Show Don’t Tell

by Laura Michelle Thomas

 

Don’t tell me the moon is shining; show me the glint of light on broken glass. – Anton Chekhov

Experienced storytellers show. Amateurs tell. What’s the difference? Let’s say you have a character named Bill and you want the reader to know that Bill is angry. You have two choices for showing Bill’s emotion: you can show or you can tell.

Tell
Bill was seething with rage when he woke up.

Show
Bill’s alarm clock went off at 4 a.m. but he was already awake. The covers were in a ball at his ankles and the sheets were damp. A muggy puff of air came periodically through the wide open window across the room. Bill sighed and sat up knocking his daughter’s cat off the bed. The cat fell with a thud on the hardwood. Bill grabbed it by the scruff, went to the open window. He tossed the cat onto the fire escape, slammed the window shut and stood there watching it. He wanted the cat to jump. He wanted to see its red blood on the sidewalk.

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Laura Michelle Thomas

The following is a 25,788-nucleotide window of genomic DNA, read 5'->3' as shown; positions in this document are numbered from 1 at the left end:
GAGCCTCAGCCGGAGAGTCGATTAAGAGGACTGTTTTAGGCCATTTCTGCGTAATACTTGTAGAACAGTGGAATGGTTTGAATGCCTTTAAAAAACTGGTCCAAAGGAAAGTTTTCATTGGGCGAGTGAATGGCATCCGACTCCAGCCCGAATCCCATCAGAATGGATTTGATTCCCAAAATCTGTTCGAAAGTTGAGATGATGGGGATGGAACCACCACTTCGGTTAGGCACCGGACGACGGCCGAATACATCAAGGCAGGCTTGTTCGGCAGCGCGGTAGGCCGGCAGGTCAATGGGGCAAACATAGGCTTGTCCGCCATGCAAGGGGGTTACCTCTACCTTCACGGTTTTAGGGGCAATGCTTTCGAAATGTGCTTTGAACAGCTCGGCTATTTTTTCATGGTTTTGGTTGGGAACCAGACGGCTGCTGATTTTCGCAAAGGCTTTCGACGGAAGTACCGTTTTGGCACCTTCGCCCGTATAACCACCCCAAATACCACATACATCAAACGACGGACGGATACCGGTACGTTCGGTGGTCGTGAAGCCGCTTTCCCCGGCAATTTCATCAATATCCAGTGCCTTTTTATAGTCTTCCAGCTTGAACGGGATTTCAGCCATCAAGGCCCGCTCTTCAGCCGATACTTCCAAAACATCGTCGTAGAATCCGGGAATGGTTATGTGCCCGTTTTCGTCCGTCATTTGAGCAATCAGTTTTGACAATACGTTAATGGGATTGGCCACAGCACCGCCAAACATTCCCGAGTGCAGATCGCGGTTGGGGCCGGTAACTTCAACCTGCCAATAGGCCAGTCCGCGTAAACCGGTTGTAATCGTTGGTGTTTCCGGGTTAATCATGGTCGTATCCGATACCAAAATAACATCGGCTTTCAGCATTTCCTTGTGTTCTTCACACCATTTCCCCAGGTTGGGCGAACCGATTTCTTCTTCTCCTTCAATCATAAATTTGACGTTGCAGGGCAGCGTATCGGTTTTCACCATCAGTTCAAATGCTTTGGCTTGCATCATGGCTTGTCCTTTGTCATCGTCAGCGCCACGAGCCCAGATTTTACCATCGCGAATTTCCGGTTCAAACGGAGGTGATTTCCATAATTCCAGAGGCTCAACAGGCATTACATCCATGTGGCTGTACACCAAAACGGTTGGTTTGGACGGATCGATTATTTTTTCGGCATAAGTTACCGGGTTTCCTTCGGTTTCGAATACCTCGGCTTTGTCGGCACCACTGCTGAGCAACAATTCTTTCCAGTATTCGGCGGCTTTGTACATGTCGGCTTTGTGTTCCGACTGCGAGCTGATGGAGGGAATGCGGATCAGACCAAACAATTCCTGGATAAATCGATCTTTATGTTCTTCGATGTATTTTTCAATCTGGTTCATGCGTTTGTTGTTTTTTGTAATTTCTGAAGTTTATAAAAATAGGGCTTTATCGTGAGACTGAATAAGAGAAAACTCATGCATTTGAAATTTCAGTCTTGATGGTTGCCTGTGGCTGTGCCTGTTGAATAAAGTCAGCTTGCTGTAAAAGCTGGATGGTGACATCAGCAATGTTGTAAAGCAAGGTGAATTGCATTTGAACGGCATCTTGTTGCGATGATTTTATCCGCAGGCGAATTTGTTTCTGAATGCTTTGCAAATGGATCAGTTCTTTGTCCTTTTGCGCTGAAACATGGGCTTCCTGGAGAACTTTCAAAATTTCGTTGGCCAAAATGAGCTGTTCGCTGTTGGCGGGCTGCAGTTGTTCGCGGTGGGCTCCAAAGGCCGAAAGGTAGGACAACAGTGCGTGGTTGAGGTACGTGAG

About Laura Michelle Thomas

Laura Michelle Thomas is a novelist, freelance writer, writing mentor, and the owner of Laura Thomas Communications. She is the creator and administrator of the Junior Authors Contests and Junior Authors Conferences. Laura is publisher and senior editor of jaBlog! and is dedicated to fostering the development of young writers worldwide.

One comment on “Show Don’t Tell

  1. Journey

    I like that. I try to show things in my writing instead of tell them. It definetly helps to get rid of too much dialouge. The only problem is that you can make it too descriptive if you are not careful, and that will bore the reader.

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